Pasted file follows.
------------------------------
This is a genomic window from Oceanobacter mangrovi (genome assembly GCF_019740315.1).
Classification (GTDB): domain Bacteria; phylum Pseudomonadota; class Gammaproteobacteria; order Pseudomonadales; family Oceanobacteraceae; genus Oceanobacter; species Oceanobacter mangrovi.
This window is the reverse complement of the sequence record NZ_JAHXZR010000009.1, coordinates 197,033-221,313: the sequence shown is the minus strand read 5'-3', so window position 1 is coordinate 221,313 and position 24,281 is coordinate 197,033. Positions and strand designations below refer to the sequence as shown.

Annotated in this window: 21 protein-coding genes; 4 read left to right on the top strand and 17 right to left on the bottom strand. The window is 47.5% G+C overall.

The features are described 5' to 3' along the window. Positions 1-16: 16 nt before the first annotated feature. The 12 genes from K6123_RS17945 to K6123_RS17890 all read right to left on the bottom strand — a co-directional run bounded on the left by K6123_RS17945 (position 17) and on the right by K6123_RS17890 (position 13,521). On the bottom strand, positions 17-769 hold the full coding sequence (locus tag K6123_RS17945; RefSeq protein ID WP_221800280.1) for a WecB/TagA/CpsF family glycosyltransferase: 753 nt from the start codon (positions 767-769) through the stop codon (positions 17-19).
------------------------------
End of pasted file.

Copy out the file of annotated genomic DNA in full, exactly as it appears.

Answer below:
This is a genomic window from Oceanobacter mangrovi (genome assembly GCF_019740315.1).
Classification (GTDB): domain Bacteria; phylum Pseudomonadota; class Gammaproteobacteria; order Pseudomonadales; family Oceanobacteraceae; genus Oceanobacter; species Oceanobacter mangrovi.
This window is the reverse complement of the sequence record NZ_JAHXZR010000009.1, coordinates 197,033-221,313: the sequence shown is the minus strand read 5'-3', so window position 1 is coordinate 221,313 and position 24,281 is coordinate 197,033. Positions and strand designations below refer to the sequence as shown.

Annotated in this window: 21 protein-coding genes; 4 read left to right on the top strand and 17 right to left on the bottom strand. The window is 47.5% G+C overall.

The features are described 5' to 3' along the window. Positions 1-16: 16 nt before the first annotated feature. The 12 genes from K6123_RS17945 to K6123_RS17890 all read right to left on the bottom strand — a co-directional run bounded on the left by K6123_RS17945 (position 17) and on the right by K6123_RS17890 (position 13,521). On the bottom strand, positions 17-769 hold the full coding sequence (locus tag K6123_RS17945; RefSeq protein ID WP_221800280.1) for a WecB/TagA/CpsF family glycosyltransferase: 753 nt from the start codon (positions 767-769) through the stop codon (positions 17-19).